Man cleared in hunters’ killings after 21 years in prison seeks $1M from Michigan

Jeff Titus speaks at a news conference after learning he will not face a second trial after his double murder conviction was overturned in Feb. 2023. His attorney, Mary Chartier, looks on. Kalamazoo County Prosecutor Jeff Getting said at a news conference on Thursday, June 1, 2023, that he decided to not proceed with a new trial. (Marie Weidmayer/Kalamazoo Gazette via AP)

A man who spent nearly 21 years in prison for the deaths of two Michigan hunters filed a lawsuit Friday seeking $1.02 million for wrongful convictions, just a day after a prosecutor dropped murder charges and ruled out a second trial.

“Jeff Titus is 71 years old. He was robbed of 21 years of his prime,” attorney Wolf Mueller said. “Who knows how long he will live? He doesn’t have a day to waste.”

Titus’ convictions were thrown out in February based on newly discovered evidence, Mueller said, a key threshold to get compensation from the state.

Titus has long declared his innocence in the fatal shootings of Doug Estes and Jim Bennett near his Kalamazoo County land in 1990.

He was released from prison — and a life sentence — earlier this year when authorities acknowledged that Titus’ trial lawyer in 2002 was never given a police file with details about another suspect. Thomas Dillon was an Ohio serial killer whose five victims between 1989 and 1992 were hunting, fishing or jogging.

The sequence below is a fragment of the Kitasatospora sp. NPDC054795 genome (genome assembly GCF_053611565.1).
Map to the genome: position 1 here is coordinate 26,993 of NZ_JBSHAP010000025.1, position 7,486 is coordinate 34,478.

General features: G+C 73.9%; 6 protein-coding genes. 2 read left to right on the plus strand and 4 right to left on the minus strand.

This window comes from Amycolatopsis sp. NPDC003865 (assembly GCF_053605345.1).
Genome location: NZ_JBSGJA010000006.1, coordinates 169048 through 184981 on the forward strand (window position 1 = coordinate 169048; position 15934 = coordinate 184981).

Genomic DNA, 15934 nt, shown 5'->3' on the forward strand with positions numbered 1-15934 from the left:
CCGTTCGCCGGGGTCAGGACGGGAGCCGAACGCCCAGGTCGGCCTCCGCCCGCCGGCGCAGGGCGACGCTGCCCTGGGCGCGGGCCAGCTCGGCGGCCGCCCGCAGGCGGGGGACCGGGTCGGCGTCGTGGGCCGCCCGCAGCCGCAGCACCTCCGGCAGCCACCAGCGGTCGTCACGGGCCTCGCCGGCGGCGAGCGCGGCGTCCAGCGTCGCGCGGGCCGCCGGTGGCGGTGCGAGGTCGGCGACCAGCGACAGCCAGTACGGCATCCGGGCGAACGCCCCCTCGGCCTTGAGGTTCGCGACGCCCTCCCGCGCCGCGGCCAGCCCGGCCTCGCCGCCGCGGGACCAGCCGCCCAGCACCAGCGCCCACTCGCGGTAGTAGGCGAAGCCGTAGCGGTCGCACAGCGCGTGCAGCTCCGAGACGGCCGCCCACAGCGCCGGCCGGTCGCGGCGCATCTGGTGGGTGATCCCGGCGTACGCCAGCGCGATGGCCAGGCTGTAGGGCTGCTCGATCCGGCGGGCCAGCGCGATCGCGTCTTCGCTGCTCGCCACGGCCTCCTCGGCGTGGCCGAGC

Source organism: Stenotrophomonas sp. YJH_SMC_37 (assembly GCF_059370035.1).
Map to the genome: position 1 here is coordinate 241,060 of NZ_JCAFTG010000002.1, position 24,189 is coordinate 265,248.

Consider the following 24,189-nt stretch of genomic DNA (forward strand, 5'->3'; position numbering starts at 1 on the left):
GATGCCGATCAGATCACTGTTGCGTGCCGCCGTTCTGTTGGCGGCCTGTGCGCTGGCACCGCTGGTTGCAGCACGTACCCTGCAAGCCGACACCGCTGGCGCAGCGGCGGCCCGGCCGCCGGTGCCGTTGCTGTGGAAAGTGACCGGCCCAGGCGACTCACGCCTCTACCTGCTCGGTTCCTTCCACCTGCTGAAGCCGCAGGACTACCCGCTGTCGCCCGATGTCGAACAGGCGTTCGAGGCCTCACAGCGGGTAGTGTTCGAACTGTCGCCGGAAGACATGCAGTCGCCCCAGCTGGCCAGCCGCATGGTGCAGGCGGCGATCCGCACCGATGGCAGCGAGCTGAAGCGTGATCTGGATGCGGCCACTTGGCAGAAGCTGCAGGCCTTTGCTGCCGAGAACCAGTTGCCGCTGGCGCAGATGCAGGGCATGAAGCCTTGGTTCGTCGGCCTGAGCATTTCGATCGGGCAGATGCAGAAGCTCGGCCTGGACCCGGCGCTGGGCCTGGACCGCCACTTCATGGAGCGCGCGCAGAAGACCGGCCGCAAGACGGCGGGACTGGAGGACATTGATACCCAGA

There is no dispute that the failure to produce the file violated Titus’ constitutional rights.

“The ‘new evidence’ demonstrates that (Titus) is factually innocent of the crime,” his lawsuit states.

Under Michigan law, someone who is wrongly convicted can be eligible to receive $50,000 for each year in prison.

“We have not yet received the complaint and will evaluate it when we do,” said Kimberly Bush, spokeswoman at the attorney general’s office.

Dillon died in an Ohio prison in 2011. The file found at the county sheriff’s office revealed that a woman and her son had identified him as the man in a car in a ditch near the Michigan murder scene. The woman also described a car that resembled one owned by Dillon’s wife.  (AP)

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